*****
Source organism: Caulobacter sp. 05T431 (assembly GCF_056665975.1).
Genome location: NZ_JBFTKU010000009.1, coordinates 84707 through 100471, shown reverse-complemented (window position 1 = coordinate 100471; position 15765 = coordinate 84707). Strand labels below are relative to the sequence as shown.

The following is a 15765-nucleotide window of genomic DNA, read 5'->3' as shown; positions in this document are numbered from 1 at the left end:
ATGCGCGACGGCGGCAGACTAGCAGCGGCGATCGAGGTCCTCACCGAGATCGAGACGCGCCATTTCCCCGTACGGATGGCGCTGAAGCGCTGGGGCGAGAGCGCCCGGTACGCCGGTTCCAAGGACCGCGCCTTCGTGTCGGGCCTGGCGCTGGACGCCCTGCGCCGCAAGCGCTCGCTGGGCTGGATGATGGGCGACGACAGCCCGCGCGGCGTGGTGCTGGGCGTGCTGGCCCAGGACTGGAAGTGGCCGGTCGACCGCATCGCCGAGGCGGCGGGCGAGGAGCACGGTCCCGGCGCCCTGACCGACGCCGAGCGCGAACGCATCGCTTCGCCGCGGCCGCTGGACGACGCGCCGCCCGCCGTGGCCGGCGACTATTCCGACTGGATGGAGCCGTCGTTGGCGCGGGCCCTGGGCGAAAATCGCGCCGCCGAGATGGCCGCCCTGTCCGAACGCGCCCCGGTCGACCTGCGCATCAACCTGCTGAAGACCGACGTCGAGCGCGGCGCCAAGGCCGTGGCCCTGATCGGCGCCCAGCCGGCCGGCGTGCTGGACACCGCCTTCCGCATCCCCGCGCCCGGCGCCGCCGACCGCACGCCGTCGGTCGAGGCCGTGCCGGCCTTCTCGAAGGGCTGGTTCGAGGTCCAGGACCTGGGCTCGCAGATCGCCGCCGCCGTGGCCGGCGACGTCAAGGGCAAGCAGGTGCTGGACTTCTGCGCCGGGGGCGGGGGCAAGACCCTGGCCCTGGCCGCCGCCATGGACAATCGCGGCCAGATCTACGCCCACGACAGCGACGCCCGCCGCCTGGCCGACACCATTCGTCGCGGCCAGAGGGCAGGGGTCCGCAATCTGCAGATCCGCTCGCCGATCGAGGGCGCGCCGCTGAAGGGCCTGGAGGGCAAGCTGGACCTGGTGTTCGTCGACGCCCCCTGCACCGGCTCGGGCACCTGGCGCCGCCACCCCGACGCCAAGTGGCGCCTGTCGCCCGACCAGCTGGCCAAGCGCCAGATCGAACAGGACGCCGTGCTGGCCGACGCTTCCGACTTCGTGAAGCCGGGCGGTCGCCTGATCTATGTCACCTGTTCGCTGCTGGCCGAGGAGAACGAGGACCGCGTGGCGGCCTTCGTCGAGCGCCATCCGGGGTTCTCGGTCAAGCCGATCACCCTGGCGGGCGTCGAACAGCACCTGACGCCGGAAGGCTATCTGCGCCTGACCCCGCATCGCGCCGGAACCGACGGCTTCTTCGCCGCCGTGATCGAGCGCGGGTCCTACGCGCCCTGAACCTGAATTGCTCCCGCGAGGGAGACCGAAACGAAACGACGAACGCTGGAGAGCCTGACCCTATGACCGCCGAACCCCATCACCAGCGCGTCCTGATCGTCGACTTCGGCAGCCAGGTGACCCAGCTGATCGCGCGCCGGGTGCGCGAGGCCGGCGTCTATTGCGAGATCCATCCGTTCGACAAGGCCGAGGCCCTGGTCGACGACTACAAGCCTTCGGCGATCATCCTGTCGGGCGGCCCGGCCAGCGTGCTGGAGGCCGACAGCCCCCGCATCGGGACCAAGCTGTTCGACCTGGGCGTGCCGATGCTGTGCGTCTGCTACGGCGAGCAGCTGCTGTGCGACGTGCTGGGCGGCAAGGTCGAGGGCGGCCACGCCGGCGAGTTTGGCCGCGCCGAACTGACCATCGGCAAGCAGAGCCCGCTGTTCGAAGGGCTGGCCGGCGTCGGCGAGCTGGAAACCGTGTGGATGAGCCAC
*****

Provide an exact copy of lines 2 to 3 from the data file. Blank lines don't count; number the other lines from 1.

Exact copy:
Genome location: NZ_JBFTKU010000009.1, coordinates 84707 through 100471, shown reverse-complemented (window position 1 = coordinate 100471; position 15765 = coordinate 84707). Strand labels below are relative to the sequence as shown.

The following is a 15765-nucleotide window of genomic DNA, read 5'->3' as shown; positions in this document are numbered from 1 at the left end: